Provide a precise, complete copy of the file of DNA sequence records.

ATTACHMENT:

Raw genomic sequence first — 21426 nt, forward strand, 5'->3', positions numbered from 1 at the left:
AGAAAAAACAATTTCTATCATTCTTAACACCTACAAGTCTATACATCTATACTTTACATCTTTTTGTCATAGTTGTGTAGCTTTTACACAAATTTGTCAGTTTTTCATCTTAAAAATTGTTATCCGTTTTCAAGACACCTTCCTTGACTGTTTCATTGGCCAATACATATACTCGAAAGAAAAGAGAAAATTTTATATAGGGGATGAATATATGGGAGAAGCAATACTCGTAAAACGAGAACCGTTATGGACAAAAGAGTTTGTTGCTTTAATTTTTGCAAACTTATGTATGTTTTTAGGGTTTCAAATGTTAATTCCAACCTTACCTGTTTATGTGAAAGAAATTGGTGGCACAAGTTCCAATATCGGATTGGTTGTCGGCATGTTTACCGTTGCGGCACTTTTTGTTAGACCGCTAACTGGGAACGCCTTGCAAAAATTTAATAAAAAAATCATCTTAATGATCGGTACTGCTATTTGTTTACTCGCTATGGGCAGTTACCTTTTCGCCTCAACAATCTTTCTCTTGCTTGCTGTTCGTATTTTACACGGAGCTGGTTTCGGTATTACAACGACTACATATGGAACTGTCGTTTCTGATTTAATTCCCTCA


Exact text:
Raw genomic sequence first — 21426 nt, forward strand, 5'->3', positions numbered from 1 at the left:
AGAAAAAACAATTTCTATCATTCTTAACACCTACAAGTCTATACATCTATACTTTACATCTTTTTGTCATAGTTGTGTAGCTTTTACACAAATTTGTCAGTTTTTCATCTTAAAAATTGTTATCCGTTTTCAAGACACCTTCCTTGACTGTTTCATTGGCCAATACATATACTCGAAAGAAAAGAGAAAATTTTATATAGGGGATGAATATATGGGAGAAGCAATACTCGTAAAACGAGAACCGTTATGGACAAAAGAGTTTGTTGCTTTAATTTTTGCAAACTTATGTATGTTTTTAGGGTTTCAAATGTTAATTCCAACCTTACCTGTTTATGTGAAAGAAATTGGTGGCACAAGTTCCAATATCGGATTGGTTGTCGGCATGTTTACCGTTGCGGCACTTTTTGTTAGACCGCTAACTGGGAACGCCTTGCAAAAATTTAATAAAAAAATCATCTTAATGATCGGTACTGCTATTTGTTTACTCGCTATGGGCAGTTACCTTTTCGCCTCAACAATCTTTCTCTTGCTTGCTGTTCGTATTTTACACGGAGCTGGTTTCGGTATTACAACGACTACATATGGAACTGTCGTTTCTGATTTAATTCCCTCA